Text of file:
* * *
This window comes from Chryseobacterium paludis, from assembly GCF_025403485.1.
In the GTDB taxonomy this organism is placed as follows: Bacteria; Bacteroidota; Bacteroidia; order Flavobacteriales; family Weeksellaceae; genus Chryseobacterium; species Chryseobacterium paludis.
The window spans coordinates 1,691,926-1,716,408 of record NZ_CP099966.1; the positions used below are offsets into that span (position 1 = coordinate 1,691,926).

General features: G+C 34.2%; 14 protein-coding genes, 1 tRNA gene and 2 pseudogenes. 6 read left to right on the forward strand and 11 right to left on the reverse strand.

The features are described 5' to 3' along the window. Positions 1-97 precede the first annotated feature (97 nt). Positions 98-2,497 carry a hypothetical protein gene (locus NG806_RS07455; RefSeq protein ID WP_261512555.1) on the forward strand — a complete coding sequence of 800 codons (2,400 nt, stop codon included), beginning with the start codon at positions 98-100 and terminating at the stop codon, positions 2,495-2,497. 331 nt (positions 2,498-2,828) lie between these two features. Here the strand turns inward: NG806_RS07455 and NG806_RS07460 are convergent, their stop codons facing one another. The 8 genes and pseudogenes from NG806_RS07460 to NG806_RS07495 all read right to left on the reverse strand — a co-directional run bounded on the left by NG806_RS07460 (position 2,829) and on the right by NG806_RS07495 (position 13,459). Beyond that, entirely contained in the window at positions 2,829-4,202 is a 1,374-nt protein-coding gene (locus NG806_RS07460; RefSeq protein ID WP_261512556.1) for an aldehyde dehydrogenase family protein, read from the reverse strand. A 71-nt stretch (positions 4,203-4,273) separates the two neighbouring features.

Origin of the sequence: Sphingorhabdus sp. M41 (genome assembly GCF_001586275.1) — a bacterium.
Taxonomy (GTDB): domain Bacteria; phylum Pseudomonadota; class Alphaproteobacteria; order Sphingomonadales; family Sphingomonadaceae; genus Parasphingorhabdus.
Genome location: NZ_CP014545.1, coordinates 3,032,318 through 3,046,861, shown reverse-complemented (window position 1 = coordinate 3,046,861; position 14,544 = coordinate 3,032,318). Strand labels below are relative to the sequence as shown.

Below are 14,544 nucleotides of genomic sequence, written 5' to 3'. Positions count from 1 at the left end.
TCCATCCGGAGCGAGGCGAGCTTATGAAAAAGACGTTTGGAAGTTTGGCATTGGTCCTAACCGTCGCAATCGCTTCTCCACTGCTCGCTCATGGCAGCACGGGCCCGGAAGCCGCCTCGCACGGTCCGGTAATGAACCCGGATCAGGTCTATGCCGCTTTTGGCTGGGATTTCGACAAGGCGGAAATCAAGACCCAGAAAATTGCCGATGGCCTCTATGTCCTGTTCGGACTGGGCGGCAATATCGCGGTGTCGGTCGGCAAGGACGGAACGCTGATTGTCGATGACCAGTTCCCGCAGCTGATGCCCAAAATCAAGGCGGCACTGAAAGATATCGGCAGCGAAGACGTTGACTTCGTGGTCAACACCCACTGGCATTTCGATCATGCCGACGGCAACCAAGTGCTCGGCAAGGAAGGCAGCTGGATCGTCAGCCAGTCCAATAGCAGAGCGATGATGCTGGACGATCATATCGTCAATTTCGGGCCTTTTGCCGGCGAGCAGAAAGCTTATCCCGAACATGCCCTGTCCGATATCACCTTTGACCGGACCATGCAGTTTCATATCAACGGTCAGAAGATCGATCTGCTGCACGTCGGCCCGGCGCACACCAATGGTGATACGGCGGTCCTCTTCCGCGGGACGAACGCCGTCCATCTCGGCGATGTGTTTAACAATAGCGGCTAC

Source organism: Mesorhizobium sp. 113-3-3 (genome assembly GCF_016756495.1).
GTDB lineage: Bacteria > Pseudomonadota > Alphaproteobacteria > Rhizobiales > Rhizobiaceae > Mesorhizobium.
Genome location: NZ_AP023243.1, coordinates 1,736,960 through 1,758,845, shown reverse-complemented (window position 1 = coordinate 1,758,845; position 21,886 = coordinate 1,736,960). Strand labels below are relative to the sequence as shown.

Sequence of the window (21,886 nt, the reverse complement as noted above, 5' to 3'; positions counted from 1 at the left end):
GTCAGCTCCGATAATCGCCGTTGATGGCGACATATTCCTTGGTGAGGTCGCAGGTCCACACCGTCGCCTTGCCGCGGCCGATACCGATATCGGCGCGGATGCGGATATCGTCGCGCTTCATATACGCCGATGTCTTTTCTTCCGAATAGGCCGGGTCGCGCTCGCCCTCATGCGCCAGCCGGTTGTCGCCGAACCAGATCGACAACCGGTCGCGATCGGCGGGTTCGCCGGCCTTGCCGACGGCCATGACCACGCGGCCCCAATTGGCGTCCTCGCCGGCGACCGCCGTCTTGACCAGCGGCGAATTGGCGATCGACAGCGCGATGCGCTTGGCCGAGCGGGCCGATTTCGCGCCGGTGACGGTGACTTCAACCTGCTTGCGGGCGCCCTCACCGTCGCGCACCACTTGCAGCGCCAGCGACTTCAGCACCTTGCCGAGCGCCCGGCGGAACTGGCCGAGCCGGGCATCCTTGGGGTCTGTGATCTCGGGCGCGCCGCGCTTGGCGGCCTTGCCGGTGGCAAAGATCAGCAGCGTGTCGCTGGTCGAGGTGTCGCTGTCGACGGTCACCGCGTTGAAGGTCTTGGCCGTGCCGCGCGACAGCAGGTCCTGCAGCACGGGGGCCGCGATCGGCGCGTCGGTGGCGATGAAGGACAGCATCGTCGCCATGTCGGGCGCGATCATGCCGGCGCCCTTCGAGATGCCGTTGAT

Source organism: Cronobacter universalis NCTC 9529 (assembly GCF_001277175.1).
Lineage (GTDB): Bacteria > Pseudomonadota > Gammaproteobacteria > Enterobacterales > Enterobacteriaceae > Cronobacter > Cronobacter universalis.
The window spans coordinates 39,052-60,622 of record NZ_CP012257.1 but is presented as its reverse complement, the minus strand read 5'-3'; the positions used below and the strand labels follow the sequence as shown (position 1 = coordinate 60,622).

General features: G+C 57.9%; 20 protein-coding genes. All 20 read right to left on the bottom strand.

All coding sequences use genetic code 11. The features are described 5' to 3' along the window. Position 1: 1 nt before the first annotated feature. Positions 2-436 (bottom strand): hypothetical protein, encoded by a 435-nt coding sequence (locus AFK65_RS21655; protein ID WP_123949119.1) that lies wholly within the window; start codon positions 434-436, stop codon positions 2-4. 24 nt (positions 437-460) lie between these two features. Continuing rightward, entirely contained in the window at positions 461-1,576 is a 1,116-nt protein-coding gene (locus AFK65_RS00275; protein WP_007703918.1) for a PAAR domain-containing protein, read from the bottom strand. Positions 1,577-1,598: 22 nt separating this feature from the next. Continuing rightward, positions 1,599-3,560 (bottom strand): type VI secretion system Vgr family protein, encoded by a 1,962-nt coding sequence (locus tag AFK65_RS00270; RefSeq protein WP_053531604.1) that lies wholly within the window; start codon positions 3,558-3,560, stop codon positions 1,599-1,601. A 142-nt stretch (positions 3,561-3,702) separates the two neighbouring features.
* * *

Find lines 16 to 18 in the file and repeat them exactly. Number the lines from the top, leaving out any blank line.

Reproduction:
Source organism: Cronobacter universalis NCTC 9529 (assembly GCF_001277175.1).
Lineage (GTDB): Bacteria > Pseudomonadota > Gammaproteobacteria > Enterobacterales > Enterobacteriaceae > Cronobacter > Cronobacter universalis.
The window spans coordinates 39,052-60,622 of record NZ_CP012257.1 but is presented as its reverse complement, the minus strand read 5'-3'; the positions used below and the strand labels follow the sequence as shown (position 1 = coordinate 60,622).